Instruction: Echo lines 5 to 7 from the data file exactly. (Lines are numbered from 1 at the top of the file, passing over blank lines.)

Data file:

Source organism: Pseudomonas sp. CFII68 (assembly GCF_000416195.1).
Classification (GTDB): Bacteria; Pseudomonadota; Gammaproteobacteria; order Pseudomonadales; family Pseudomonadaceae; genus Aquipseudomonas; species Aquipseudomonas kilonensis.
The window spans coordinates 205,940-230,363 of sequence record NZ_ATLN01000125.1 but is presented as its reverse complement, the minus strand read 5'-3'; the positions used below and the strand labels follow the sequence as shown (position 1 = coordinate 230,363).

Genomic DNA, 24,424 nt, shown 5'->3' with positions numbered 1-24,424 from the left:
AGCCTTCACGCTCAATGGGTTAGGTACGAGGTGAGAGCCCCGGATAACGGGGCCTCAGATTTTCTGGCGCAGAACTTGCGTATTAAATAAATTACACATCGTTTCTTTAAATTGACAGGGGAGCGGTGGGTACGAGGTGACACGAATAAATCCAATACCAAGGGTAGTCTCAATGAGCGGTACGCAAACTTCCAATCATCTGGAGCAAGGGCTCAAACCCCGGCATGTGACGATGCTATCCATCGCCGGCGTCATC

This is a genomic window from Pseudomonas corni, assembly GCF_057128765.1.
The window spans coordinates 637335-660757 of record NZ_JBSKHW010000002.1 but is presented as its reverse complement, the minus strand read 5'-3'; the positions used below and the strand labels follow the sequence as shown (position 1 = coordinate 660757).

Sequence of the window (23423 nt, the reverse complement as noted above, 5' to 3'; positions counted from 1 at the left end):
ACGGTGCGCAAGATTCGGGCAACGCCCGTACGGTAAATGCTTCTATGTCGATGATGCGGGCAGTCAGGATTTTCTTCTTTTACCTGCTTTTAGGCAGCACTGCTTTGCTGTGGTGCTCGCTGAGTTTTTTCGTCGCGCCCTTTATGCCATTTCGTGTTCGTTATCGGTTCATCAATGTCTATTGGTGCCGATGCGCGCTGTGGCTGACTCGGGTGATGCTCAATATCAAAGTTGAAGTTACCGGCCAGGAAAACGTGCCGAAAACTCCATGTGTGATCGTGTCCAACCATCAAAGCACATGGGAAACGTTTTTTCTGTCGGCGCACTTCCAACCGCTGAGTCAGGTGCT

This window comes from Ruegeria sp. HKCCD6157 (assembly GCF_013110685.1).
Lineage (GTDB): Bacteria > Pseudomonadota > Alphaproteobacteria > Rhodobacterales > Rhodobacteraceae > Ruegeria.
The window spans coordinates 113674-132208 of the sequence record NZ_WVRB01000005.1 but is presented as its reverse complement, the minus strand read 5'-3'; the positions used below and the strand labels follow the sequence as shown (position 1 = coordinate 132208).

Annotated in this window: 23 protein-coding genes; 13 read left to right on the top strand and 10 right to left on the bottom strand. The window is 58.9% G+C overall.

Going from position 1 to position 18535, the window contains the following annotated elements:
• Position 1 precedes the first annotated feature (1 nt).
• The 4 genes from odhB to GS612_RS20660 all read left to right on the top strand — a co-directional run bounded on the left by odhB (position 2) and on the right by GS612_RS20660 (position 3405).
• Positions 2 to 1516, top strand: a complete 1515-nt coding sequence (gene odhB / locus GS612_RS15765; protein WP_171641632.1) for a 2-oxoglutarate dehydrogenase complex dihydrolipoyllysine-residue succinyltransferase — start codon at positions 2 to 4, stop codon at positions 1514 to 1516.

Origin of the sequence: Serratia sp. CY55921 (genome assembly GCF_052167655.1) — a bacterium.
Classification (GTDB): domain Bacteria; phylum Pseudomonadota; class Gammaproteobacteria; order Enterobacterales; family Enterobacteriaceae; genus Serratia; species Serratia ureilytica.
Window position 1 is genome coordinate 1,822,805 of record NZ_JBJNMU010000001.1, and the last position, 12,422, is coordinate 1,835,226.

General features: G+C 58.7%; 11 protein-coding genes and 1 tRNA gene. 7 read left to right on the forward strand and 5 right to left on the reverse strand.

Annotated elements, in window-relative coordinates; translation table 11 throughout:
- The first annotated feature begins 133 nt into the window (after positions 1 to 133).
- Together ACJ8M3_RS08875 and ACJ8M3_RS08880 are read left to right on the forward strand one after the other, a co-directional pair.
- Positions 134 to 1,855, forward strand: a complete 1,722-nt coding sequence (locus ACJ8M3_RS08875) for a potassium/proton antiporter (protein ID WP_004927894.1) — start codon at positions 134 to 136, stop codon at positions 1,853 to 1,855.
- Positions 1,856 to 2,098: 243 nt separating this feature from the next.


AGCCTTCACGCTCAATGGGTTAGGTACGAGGTGAGAGCCCCGGATAACGGGGCCTCAGATTTTCTGGCGCAGAACTTGCGTATTAAATAAATTACACATCGTTTCTTTAAATTGACAGGGGAGCGGTGGGTACGAGGTGACACGAATAAATCCAATACCAAGGGTAGTCTCAATGAGCGGTACGCAAACTTCCAATCATCTGGAGCAAGGGCTCAAACCCCGGCATGTGACGATGCTATCCATCGCCGGCGTCATC

This is a genomic window from Pseudomonas corni, assembly GCF_057128765.1.
The window spans coordinates 637335-660757 of record NZ_JBSKHW010000002.1 but is presented as its reverse complement, the minus strand read 5'-3'; the positions used below and the strand labels follow the sequence as shown (position 1 = coordinate 660757).